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NROC: Northgate Residents Ownership Corporation

Northgate's Success Story

The Preservation of Affordable Housing in Burlington, VT

Today, Northgate is a national model for successful resident-owned affordable housing communities, we’re proud of the wonderful community we’ve built.

  • Northgate was built in 1969 using federal funds which required the property to remain affordable for twenty years, until 1989.
  • With 336 units, Northgate is Vermont’s largest affordable housing development.  

In 1986, with the twenty year marker rapidly approaching, the real estate market in Burlington was booming, and Northgate had become a highly valuable property. If the for-profit owners converted Northgate into market rate condominiums, rents would double. With the market so hot, residents were facing a very real threat of displacement.

Northgate had become a symbol of failed federal housing policies that invested millions in properties that provided only short-term benefits to communities. At the same time, Northgate was a vital affordable housing resource in The City of Burlington.

The Northgate Resident’s Association worked hard to raise awareness of the issue, and they put out a call for action that included this set of principles:

  • No resident displacement
  • Rents not exceeding 30% of household income, including utilities
  • Rehabilitation to reduce energy and maintenance costs, and to assure system reliability

The City of Burlington responded to Northgate resident’s cry for help. Mayor Bernie Sanders worked closely with Peter Clavelle, Director of the City Community and Economic Development Office (CEDO), to create a strategy for protecting residents.

The City passed a resolution in support of saving Northgate, and CEDO formed a task force to ensure that Northgate remained affordable. The City also passed an ordinance that gave residents much needed notice, and a protected period of time before a property could be converted from rental to condominiums. Resident’s had won a reprieve, but the fight wasn’t over.

The project assumed a high profile as policy makers, politicians, residents and other community members grappled with how to keep Northgate affordable. In 1987, the Vermont Housing and Conservation Board (VHCB) was formed to provide funding for developments with a commitment to permanent affordability. Here was the chance to turn Northgate into a successful and affordable community, a symbol of smart public investment delivering long-term community benefits. Northgate received one of VHCB’s first loans.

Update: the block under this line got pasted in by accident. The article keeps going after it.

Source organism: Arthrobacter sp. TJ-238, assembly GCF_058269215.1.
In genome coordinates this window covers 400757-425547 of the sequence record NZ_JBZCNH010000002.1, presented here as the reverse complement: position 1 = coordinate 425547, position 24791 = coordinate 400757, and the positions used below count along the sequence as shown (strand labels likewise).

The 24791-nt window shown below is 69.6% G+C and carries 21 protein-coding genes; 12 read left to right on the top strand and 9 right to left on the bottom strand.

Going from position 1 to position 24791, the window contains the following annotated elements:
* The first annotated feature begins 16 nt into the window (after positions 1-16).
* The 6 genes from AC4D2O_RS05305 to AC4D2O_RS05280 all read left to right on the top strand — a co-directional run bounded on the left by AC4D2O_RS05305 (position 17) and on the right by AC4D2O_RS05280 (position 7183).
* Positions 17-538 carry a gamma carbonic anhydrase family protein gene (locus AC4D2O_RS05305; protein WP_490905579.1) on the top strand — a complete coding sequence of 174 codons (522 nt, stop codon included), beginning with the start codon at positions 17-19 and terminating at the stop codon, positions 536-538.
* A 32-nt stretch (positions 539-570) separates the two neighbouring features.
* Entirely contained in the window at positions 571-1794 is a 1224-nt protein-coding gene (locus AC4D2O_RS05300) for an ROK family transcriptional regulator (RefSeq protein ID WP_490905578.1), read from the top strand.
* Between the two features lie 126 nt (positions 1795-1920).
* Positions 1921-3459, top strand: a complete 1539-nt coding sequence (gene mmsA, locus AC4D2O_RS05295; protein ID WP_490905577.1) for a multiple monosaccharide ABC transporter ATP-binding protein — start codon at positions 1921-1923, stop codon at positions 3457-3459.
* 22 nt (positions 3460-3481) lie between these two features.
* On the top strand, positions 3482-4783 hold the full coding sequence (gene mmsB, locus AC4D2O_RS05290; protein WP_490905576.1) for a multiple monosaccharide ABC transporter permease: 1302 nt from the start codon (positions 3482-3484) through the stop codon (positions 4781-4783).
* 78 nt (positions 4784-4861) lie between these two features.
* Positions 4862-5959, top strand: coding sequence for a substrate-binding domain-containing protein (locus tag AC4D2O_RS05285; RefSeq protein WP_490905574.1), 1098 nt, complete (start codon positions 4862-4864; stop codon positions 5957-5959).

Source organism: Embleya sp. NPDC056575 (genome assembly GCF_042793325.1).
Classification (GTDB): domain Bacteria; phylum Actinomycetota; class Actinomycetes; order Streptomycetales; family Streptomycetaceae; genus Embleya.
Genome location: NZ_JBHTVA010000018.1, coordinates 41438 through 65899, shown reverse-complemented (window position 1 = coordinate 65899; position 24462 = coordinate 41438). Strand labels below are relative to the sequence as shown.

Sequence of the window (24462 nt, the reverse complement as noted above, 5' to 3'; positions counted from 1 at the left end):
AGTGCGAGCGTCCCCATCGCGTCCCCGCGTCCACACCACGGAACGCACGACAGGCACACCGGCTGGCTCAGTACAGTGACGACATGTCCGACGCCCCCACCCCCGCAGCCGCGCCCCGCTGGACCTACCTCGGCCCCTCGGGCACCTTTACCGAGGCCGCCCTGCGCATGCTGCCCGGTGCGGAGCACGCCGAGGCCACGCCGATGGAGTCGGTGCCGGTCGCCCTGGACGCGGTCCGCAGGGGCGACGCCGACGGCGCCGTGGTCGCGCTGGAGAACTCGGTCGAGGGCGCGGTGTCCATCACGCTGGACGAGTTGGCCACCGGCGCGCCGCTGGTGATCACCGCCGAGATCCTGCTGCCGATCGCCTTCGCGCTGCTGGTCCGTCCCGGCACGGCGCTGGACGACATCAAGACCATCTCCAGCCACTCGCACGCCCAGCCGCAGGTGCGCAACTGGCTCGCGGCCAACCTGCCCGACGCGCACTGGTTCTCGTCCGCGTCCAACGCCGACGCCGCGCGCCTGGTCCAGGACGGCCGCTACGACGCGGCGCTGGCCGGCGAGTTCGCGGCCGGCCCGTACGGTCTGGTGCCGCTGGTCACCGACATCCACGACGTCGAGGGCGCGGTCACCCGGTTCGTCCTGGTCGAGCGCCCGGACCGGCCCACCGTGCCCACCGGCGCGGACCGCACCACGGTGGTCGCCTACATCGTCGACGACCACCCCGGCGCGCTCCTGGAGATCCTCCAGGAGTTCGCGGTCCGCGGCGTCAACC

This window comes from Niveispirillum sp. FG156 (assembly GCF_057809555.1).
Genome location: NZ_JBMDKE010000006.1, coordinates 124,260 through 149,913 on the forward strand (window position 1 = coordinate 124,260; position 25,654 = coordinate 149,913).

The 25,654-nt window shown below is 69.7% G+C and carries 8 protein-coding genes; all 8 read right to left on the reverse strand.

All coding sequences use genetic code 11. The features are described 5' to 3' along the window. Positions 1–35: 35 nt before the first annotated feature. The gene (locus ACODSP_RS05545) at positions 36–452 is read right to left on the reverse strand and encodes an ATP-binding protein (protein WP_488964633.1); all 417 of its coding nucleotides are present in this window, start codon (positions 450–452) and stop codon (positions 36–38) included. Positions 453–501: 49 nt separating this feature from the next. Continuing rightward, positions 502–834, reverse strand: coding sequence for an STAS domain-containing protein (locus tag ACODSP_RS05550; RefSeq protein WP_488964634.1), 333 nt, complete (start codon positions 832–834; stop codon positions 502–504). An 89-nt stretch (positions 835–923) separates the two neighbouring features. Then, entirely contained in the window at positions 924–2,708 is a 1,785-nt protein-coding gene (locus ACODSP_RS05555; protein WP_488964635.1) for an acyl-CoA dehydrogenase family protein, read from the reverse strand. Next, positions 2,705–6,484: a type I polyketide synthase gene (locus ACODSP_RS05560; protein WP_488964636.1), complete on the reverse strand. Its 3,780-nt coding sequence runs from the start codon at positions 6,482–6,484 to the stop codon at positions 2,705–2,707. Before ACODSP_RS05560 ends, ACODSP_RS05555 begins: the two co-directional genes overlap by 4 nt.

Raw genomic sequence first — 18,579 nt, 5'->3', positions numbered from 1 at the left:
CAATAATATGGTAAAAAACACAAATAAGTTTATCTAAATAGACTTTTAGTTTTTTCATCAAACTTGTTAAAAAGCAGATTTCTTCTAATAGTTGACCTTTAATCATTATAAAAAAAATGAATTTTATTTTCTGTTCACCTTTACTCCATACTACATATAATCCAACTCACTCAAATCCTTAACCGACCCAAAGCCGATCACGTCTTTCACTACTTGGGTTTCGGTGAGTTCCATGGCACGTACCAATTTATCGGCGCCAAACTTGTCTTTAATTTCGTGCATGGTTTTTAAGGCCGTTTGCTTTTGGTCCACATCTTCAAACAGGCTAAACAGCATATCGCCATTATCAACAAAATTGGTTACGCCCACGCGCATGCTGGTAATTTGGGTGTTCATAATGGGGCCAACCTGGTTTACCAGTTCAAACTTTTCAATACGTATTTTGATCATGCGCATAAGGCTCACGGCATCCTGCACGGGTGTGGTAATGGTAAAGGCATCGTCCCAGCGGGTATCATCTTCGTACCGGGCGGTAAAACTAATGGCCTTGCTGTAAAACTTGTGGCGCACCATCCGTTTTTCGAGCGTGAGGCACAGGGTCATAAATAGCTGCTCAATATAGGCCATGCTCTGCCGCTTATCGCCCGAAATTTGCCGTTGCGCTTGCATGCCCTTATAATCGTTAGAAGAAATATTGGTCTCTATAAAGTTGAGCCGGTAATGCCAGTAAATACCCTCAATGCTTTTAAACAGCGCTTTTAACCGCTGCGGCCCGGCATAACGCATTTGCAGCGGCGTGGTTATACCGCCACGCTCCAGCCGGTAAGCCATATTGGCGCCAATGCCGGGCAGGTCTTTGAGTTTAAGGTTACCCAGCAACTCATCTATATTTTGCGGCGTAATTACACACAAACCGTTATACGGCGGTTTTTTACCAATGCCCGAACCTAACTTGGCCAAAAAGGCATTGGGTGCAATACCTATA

With the support of the City of Burlington and State of Vermont, Northgate residents and the CEDO task force began a two year process to purchase the property. In 1989, the property was purchased by a partnership established by two non-profits:

  • Northgate Housing, Inc. 
    Tenant controlled managing general partner
  • A subsidiary of Housing Vermont
    A statewide non-profit developer and Low Income Housing Tax Credit syndicator.

Together these two organizations:

  • Leveraged over $20 million from HUD, VHCB and tax credits.
  • Completed $3 million in renovations and energy conservation, creating good construction jobs while making lasting improvements to the community.
  • Modeled wise public policy for the preservation of HUD-funded affordable housing throughout the country.
  • Gave residents majority representation on the Board of Directors of Northgate Housing Inc.
  • Ensured the long-term affordability of Northgate.

Twenty years later: the success continues, the investment pays off, and Northgate residents take over full ownership.

In 2006 the affordability requirements of the tax credit program expired. In March of 2008, residents were able to collectively buy out the development from the partnerships and transfer ownership to Northgate Residents’ Ownership Corporation (NROC). The property is now 100% resident owned and controlled.

  • NROC continues to meet and exceed the affordability goals without requiring any additional funding from the State.
  • The partnership’s equity investors donated their interest to the non-profits, without taking any profit out of the project, thus securing Northgate’s ongoing afforability.
  • Northgate is even more affordable now than it was 20 years ago.
  • Northgate has completed another $3 million in rehabilitation work, primarily paid out of project reserves, with only $350,000 in additional public investment from the City.
  • For over fifteen years, the majority of the directors on the board have been residents, now nine out of thirteen NROC Board Directors are residents.
  • Many residents have lived in Northgate for over twenty years, creating a great neighborhood and home for families from fourteen different nationalities.